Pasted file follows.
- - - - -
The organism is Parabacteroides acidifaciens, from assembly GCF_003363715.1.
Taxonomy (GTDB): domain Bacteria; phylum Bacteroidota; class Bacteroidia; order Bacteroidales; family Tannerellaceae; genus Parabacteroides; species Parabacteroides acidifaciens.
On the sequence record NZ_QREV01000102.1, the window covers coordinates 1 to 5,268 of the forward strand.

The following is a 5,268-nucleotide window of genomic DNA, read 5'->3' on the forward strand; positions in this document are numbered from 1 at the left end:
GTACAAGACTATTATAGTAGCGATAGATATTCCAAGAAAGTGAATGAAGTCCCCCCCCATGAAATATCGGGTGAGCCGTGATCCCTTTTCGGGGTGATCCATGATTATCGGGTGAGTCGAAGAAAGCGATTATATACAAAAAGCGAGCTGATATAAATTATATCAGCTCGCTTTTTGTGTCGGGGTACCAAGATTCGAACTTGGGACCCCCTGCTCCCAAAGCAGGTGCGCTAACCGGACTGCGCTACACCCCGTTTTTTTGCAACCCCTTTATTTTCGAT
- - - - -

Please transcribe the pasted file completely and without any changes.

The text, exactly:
The organism is Parabacteroides acidifaciens, from assembly GCF_003363715.1.
Taxonomy (GTDB): domain Bacteria; phylum Bacteroidota; class Bacteroidia; order Bacteroidales; family Tannerellaceae; genus Parabacteroides; species Parabacteroides acidifaciens.
On the sequence record NZ_QREV01000102.1, the window covers coordinates 1 to 5,268 of the forward strand.

The following is a 5,268-nucleotide window of genomic DNA, read 5'->3' on the forward strand; positions in this document are numbered from 1 at the left end:
GTACAAGACTATTATAGTAGCGATAGATATTCCAAGAAAGTGAATGAAGTCCCCCCCCATGAAATATCGGGTGAGCCGTGATCCCTTTTCGGGGTGATCCATGATTATCGGGTGAGTCGAAGAAAGCGATTATATACAAAAAGCGAGCTGATATAAATTATATCAGCTCGCTTTTTGTGTCGGGGTACCAAGATTCGAACTTGGGACCCCCTGCTCCCAAAGCAGGTGCGCTAACCGGACTGCGCTACACCCCGTTTTTTTGCAACCCCTTTATTTTCGAT